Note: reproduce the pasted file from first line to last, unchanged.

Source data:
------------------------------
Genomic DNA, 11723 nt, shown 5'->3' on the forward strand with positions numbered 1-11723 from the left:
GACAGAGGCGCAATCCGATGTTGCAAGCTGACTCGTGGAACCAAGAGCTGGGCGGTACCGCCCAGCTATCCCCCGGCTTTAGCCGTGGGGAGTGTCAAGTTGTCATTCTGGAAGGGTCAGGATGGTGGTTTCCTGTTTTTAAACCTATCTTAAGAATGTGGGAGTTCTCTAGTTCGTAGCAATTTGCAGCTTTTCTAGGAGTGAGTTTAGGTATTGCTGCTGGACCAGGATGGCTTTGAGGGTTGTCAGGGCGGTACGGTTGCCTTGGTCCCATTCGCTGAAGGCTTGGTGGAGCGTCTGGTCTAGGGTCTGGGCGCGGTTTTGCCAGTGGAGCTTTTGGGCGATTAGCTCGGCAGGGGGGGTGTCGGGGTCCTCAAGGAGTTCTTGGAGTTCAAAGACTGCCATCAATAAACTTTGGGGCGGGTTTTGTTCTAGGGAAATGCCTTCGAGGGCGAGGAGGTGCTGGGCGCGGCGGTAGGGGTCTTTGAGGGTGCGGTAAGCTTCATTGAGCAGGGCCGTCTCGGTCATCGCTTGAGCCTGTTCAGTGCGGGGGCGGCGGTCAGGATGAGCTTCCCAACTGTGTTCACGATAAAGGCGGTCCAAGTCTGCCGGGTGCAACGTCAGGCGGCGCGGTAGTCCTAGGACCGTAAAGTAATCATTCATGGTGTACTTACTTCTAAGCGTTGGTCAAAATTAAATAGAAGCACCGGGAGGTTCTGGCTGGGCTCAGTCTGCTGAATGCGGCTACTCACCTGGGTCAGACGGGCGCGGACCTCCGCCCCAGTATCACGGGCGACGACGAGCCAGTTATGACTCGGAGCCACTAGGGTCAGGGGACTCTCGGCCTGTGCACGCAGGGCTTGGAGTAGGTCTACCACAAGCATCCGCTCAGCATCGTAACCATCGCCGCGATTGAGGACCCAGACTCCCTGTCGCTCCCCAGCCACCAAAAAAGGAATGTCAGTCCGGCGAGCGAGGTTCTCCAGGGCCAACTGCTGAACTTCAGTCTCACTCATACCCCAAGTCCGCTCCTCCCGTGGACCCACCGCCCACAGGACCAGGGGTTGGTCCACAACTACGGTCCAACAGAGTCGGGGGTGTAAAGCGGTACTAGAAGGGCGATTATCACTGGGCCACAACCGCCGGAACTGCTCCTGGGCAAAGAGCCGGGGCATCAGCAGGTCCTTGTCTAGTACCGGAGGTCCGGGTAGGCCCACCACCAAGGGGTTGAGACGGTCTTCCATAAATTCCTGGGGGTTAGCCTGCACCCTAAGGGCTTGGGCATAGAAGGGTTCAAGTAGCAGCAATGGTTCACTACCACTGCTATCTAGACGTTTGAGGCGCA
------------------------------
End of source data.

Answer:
Genomic DNA, 11723 nt, shown 5'->3' on the forward strand with positions numbered 1-11723 from the left:
GACAGAGGCGCAATCCGATGTTGCAAGCTGACTCGTGGAACCAAGAGCTGGGCGGTACCGCCCAGCTATCCCCCGGCTTTAGCCGTGGGGAGTGTCAAGTTGTCATTCTGGAAGGGTCAGGATGGTGGTTTCCTGTTTTTAAACCTATCTTAAGAATGTGGGAGTTCTCTAGTTCGTAGCAATTTGCAGCTTTTCTAGGAGTGAGTTTAGGTATTGCTGCTGGACCAGGATGGCTTTGAGGGTTGTCAGGGCGGTACGGTTGCCTTGGTCCCATTCGCTGAAGGCTTGGTGGAGCGTCTGGTCTAGGGTCTGGGCGCGGTTTTGCCAGTGGAGCTTTTGGGCGATTAGCTCGGCAGGGGGGGTGTCGGGGTCCTCAAGGAGTTCTTGGAGTTCAAAGACTGCCATCAATAAACTTTGGGGCGGGTTTTGTTCTAGGGAAATGCCTTCGAGGGCGAGGAGGTGCTGGGCGCGGCGGTAGGGGTCTTTGAGGGTGCGGTAAGCTTCATTGAGCAGGGCCGTCTCGGTCATCGCTTGAGCCTGTTCAGTGCGGGGGCGGCGGTCAGGATGAGCTTCCCAACTGTGTTCACGATAAAGGCGGTCCAAGTCTGCCGGGTGCAACGTCAGGCGGCGCGGTAGTCCTAGGACCGTAAAGTAATCATTCATGGTGTACTTACTTCTAAGCGTTGGTCAAAATTAAATAGAAGCACCGGGAGGTTCTGGCTGGGCTCAGTCTGCTGAATGCGGCTACTCACCTGGGTCAGACGGGCGCGGACCTCCGCCCCAGTATCACGGGCGACGACGAGCCAGTTATGACTCGGAGCCACTAGGGTCAGGGGACTCTCGGCCTGTGCACGCAGGGCTTGGAGTAGGTCTACCACAAGCATCCGCTCAGCATCGTAACCATCGCCGCGATTGAGGACCCAGACTCCCTGTCGCTCCCCAGCCACCAAAAAAGGAATGTCAGTCCGGCGAGCGAGGTTCTCCAGGGCCAACTGCTGAACTTCAGTCTCACTCATACCCCAAGTCCGCTCCTCCCGTGGACCCACCGCCCACAGGACCAGGGGTTGGTCCACAACTACGGTCCAACAGAGTCGGGGGTGTAAAGCGGTACTAGAAGGGCGATTATCACTGGGCCACAACCGCCGGAACTGCTCCTGGGCAAAGAGCCGGGGCATCAGCAGGTCCTTGTCTAGTACCGGAGGTCCGGGTAGGCCCACCACCAAGGGGTTGAGACGGTCTTCCATAAATTCCTGGGGGTTAGCCTGCACCCTAAGGGCTTGGGCATAGAAGGGTTCAAGTAGCAGCAATGGTTCACTACCACTGCTATCTAGACGTTTGAGGCGCA